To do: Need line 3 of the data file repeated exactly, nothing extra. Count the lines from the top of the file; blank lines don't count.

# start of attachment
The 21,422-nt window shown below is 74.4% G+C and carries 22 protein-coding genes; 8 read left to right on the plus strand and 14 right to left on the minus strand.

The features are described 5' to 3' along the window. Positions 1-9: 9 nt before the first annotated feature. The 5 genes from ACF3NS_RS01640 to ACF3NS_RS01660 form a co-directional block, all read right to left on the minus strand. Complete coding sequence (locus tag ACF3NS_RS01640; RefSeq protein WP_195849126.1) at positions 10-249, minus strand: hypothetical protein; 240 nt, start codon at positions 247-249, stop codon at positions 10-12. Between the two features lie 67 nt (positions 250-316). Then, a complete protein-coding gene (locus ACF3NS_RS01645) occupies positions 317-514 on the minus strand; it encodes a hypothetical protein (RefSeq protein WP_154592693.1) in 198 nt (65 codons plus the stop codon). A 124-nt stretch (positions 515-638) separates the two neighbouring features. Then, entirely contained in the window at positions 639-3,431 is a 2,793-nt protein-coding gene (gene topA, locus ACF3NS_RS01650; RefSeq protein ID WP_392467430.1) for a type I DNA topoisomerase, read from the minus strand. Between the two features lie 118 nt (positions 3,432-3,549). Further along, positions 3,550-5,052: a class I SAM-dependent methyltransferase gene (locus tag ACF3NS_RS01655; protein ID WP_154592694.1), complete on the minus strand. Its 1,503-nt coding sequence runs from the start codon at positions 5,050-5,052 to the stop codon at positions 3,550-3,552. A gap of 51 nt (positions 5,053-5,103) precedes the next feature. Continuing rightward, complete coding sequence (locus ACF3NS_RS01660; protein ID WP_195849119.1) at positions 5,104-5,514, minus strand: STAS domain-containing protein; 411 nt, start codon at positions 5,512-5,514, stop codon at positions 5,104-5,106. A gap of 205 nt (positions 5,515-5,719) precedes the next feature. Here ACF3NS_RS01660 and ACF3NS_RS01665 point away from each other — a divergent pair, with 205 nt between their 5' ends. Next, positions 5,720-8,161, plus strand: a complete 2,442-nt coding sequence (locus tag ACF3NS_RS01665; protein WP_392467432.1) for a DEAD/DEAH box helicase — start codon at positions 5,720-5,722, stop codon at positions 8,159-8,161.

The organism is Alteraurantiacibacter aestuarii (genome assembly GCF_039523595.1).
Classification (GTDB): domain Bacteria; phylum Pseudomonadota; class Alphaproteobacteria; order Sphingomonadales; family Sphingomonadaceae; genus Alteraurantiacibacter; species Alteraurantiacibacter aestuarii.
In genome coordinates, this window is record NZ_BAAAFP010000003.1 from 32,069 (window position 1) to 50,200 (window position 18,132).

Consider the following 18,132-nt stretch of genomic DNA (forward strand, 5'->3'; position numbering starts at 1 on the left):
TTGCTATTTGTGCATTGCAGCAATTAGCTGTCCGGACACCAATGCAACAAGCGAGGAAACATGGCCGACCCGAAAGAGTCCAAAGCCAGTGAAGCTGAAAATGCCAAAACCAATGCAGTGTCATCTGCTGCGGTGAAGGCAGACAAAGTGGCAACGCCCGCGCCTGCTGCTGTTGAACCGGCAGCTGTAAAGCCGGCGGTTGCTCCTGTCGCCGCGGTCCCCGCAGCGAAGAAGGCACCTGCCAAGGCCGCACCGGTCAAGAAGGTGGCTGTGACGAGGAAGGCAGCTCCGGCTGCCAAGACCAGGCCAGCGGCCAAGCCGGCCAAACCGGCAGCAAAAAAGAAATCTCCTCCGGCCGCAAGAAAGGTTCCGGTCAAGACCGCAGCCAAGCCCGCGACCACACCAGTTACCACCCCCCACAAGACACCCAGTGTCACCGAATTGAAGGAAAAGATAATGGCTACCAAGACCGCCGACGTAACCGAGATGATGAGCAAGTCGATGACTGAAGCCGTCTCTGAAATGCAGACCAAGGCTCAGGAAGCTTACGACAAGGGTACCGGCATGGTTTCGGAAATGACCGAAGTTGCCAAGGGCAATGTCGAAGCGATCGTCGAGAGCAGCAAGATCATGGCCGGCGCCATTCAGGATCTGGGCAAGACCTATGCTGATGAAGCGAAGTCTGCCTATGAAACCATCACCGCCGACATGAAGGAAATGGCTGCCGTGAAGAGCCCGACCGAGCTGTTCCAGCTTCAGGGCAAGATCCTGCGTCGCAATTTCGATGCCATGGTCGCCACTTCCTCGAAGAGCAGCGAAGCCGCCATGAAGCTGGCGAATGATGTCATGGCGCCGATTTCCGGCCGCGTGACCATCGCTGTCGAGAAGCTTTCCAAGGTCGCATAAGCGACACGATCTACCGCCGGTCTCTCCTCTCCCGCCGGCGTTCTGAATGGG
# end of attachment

The organism is Alteraurantiacibacter aestuarii (genome assembly GCF_039523595.1).